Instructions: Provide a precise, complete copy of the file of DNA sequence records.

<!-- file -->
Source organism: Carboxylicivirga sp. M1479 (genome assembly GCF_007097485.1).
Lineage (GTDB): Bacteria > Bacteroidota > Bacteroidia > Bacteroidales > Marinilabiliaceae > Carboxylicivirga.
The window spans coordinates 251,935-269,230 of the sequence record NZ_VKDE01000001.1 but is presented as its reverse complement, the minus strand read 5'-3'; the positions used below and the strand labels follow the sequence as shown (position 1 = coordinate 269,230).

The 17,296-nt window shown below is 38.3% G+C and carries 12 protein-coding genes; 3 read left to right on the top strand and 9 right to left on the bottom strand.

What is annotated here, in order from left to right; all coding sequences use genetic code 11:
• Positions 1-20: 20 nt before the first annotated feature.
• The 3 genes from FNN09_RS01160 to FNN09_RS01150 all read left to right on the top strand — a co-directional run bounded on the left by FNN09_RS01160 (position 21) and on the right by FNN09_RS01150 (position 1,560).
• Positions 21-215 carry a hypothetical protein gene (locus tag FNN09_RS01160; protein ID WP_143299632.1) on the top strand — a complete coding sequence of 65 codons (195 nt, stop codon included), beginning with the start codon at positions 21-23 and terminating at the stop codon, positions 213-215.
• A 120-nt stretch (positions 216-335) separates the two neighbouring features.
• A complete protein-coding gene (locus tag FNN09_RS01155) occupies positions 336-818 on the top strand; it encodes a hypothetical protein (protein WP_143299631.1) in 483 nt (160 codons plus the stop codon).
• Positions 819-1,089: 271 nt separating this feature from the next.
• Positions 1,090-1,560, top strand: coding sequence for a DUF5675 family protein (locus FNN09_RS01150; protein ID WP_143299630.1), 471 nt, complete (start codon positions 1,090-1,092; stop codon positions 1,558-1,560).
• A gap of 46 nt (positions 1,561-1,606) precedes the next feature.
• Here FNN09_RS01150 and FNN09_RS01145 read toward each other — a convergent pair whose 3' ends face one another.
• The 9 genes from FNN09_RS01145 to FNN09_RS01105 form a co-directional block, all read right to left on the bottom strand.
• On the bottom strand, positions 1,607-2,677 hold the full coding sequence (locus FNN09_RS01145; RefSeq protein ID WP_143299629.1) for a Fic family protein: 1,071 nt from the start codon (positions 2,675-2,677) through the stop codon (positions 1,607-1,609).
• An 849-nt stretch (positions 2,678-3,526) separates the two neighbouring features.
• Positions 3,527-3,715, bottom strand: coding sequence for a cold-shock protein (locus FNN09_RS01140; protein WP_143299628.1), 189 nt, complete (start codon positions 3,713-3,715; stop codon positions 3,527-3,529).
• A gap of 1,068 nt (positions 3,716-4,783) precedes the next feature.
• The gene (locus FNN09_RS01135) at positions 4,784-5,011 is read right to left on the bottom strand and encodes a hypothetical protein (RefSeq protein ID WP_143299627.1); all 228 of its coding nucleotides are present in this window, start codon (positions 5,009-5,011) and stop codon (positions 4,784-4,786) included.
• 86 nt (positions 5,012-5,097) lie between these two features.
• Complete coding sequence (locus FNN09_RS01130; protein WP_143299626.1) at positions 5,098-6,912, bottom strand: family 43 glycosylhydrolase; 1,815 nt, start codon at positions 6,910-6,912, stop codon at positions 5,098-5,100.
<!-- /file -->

Source organism: Carboxylicivirga sp. M1479 (genome assembly GCF_007097485.1).
Lineage (GTDB): Bacteria > Bacteroidota > Bacteroidia > Bacteroidales > Marinilabiliaceae > Carboxylicivirga.
The window spans coordinates 251,935-269,230 of the sequence record NZ_VKDE01000001.1 but is presented as its reverse complement, the minus strand read 5'-3'; the positions used below and the strand labels follow the sequence as shown (position 1 = coordinate 269,230).

The 17,296-nt window shown below is 38.3% G+C and carries 12 protein-coding genes; 3 read left to right on the top strand and 9 right to left on the bottom strand.

What is annotated here, in order from left to right; all coding sequences use genetic code 11:
• Positions 1-20: 20 nt before the first annotated feature.
• The 3 genes from FNN09_RS01160 to FNN09_RS01150 all read left to right on the top strand — a co-directional run bounded on the left by FNN09_RS01160 (position 21) and on the right by FNN09_RS01150 (position 1,560).
• Positions 21-215 carry a hypothetical protein gene (locus tag FNN09_RS01160; protein ID WP_143299632.1) on the top strand — a complete coding sequence of 65 codons (195 nt, stop codon included), beginning with the start codon at positions 21-23 and terminating at the stop codon, positions 213-215.
• A 120-nt stretch (positions 216-335) separates the two neighbouring features.
• A complete protein-coding gene (locus tag FNN09_RS01155) occupies positions 336-818 on the top strand; it encodes a hypothetical protein (protein WP_143299631.1) in 483 nt (160 codons plus the stop codon).
• Positions 819-1,089: 271 nt separating this feature from the next.
• Positions 1,090-1,560, top strand: coding sequence for a DUF5675 family protein (locus FNN09_RS01150; protein ID WP_143299630.1), 471 nt, complete (start codon positions 1,090-1,092; stop codon positions 1,558-1,560).
• A gap of 46 nt (positions 1,561-1,606) precedes the next feature.
• Here FNN09_RS01150 and FNN09_RS01145 read toward each other — a convergent pair whose 3' ends face one another.
• The 9 genes from FNN09_RS01145 to FNN09_RS01105 form a co-directional block, all read right to left on the bottom strand.
• On the bottom strand, positions 1,607-2,677 hold the full coding sequence (locus FNN09_RS01145; RefSeq protein ID WP_143299629.1) for a Fic family protein: 1,071 nt from the start codon (positions 2,675-2,677) through the stop codon (positions 1,607-1,609).
• An 849-nt stretch (positions 2,678-3,526) separates the two neighbouring features.
• Positions 3,527-3,715, bottom strand: coding sequence for a cold-shock protein (locus FNN09_RS01140; protein WP_143299628.1), 189 nt, complete (start codon positions 3,713-3,715; stop codon positions 3,527-3,529).
• A gap of 1,068 nt (positions 3,716-4,783) precedes the next feature.
• The gene (locus FNN09_RS01135) at positions 4,784-5,011 is read right to left on the bottom strand and encodes a hypothetical protein (RefSeq protein ID WP_143299627.1); all 228 of its coding nucleotides are present in this window, start codon (positions 5,009-5,011) and stop codon (positions 4,784-4,786) included.
• 86 nt (positions 5,012-5,097) lie between these two features.
• Complete coding sequence (locus FNN09_RS01130; protein WP_143299626.1) at positions 5,098-6,912, bottom strand: family 43 glycosylhydrolase; 1,815 nt, start codon at positions 6,910-6,912, stop codon at positions 5,098-5,100.